• Look at the pollen count: Using a website or app, you can check the daily pollen count during sheep sorrel allergy season. If the pollen levels are high, you may want to stay indoors. At the very least, it would be a good idea to wear a mask if you do go outside.
  • Watch out for peak hours: Weed pollen usually peaks in the morning, so it’s best to go outside in the late afternoon or evening hours to avoid exposure.
  • Clean your house frequently: During allergy season, pollen is going to get in your house one way or another. To keep pollen in your home to a minimum, you’ll want to vacuum often with a HEPA filter vacuum and dust surfaces with a wet rag.
  • Use a HEPA filter: Speaking of HEPA filters, installing a HEPA filter on your HVAC system and using a dehumidifier can help reduce allergens in your home.
  • Keep the windows closed: While it’s nice to keep your windows open when the weather is good, you’ll want to shut them during allergy season to prevent pollen from getting in.
  • Take more showers: It can be helpful to take a shower after being outside during allergy season. This rinses off the pollen from your skin and hair. For a quick alternative, you can wash your hands and face well.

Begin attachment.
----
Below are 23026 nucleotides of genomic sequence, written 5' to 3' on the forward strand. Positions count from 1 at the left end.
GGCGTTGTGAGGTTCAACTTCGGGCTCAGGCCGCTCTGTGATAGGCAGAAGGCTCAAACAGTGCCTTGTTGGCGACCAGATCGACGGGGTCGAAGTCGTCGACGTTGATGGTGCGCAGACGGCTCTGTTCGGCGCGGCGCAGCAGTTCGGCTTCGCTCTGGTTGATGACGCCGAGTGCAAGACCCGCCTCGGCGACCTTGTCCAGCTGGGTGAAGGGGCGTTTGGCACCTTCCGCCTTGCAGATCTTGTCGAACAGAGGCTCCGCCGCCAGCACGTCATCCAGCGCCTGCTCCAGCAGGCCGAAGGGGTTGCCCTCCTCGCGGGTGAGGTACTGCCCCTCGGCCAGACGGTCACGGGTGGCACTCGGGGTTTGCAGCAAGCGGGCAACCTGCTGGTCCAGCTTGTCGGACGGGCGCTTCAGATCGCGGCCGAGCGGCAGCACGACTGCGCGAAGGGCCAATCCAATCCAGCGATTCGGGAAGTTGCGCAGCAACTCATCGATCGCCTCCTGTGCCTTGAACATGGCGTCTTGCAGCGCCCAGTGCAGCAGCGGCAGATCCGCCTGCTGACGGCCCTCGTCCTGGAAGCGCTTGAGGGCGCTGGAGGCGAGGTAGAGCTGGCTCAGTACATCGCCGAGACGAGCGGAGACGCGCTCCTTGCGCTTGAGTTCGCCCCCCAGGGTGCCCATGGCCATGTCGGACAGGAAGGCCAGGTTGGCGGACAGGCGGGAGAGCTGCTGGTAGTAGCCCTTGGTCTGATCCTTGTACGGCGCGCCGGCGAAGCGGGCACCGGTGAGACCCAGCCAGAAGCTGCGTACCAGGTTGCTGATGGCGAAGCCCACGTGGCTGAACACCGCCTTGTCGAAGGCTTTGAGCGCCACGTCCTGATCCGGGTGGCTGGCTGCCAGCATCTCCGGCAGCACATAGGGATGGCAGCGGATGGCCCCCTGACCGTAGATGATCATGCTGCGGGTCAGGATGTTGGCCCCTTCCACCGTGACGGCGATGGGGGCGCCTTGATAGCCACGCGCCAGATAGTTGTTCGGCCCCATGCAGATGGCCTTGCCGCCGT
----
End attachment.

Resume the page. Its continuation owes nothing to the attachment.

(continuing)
• Do laundry often: Do laundry more frequently during allergy season so you can get pollen off your clothes.
  • Take your shoes off when you get home: Make sure you don’t track in pollen by taking your shoes off before going in the house.

Medications

Allergy season can get tough, even if you’re limiting your exposure. Many individuals will need the additional support of allergy medication for short-term relief. There are a few options you might consider.

  • Over-the-counter: Most allergy medications will be found over the counter (OTC). Here are some of the most common options.
    • Antihistamines: Antihistamines help relieve a variety of allergy symptoms by temporarily inhibiting the production of histamine.
    • Nasal sprays: Nasal sprays reduce swelling in the nasal passages, helping to reduce runny or stuffy nose symptoms. You may also consider decongestants to help with this.
    • Eye drops: Eye drops can help relieve itchy and red eyes by flushing pollen out.
  • Prescription: If OTC allergy medications aren’t providing you with any relief, you may want to consider prescription options. You’ll need to consult your doctor about prescription allergy meds.

Sublingual Immunotherapy